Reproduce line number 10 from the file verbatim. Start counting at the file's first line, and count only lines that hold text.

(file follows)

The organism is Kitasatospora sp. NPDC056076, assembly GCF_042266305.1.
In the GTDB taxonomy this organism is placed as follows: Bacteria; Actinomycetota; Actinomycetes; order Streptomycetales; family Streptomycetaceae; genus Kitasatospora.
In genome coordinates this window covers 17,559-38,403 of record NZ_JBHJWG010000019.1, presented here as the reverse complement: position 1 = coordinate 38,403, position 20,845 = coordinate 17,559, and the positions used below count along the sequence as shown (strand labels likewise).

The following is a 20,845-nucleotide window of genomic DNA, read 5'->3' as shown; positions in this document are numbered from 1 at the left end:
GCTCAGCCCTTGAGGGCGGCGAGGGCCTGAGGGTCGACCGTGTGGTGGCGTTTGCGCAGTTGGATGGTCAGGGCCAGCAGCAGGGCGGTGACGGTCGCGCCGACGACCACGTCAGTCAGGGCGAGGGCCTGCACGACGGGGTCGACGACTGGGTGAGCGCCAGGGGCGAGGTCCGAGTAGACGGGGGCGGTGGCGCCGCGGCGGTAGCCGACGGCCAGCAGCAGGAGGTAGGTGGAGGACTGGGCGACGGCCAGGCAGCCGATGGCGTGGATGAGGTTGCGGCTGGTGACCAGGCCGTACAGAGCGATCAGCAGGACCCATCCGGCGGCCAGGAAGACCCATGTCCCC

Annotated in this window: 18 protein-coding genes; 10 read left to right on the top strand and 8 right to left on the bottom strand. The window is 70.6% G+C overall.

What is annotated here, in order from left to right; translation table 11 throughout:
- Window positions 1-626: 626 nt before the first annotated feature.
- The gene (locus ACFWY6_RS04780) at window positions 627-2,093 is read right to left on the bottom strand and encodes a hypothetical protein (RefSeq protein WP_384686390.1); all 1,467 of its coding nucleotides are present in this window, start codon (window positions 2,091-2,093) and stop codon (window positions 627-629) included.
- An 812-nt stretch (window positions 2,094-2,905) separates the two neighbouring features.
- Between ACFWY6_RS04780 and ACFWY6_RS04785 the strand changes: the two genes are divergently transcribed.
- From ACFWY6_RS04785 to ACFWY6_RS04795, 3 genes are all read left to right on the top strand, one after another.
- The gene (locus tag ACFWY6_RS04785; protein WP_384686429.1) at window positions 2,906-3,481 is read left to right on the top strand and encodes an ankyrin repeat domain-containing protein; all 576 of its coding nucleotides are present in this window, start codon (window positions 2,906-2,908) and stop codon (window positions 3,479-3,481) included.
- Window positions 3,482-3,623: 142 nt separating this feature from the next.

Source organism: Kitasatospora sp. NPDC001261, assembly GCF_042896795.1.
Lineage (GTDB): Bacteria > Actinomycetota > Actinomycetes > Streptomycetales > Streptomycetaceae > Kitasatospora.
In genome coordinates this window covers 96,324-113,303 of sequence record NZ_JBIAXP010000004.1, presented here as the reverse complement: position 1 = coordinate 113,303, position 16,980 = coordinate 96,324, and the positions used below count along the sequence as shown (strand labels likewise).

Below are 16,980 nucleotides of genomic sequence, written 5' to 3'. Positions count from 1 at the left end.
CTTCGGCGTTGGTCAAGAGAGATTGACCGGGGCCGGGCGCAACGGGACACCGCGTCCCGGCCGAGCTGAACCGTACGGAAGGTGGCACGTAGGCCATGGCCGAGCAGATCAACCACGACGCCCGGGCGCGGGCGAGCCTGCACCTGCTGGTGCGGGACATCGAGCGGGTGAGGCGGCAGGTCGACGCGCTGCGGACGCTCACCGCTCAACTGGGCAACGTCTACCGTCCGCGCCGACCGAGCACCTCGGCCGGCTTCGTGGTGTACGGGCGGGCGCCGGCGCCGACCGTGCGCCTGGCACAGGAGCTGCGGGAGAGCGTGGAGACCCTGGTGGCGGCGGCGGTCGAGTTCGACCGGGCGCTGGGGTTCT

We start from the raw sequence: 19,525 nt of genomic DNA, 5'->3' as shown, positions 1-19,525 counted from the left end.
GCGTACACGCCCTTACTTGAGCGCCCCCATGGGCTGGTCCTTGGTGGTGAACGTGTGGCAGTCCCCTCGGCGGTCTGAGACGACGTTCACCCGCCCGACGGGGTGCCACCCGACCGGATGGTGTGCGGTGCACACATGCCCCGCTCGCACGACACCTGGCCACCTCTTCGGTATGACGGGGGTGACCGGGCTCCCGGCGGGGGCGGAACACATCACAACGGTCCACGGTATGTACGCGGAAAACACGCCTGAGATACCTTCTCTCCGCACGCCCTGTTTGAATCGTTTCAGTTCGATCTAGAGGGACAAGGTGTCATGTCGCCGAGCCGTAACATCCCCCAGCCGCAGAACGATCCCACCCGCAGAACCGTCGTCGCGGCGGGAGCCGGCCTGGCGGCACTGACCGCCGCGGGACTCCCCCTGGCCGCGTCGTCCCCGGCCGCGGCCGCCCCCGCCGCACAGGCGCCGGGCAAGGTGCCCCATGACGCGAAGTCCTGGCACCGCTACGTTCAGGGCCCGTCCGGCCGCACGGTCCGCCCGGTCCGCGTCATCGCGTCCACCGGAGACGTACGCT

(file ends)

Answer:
- An 812-nt stretch (window positions 2,094-2,905) separates the two neighbouring features.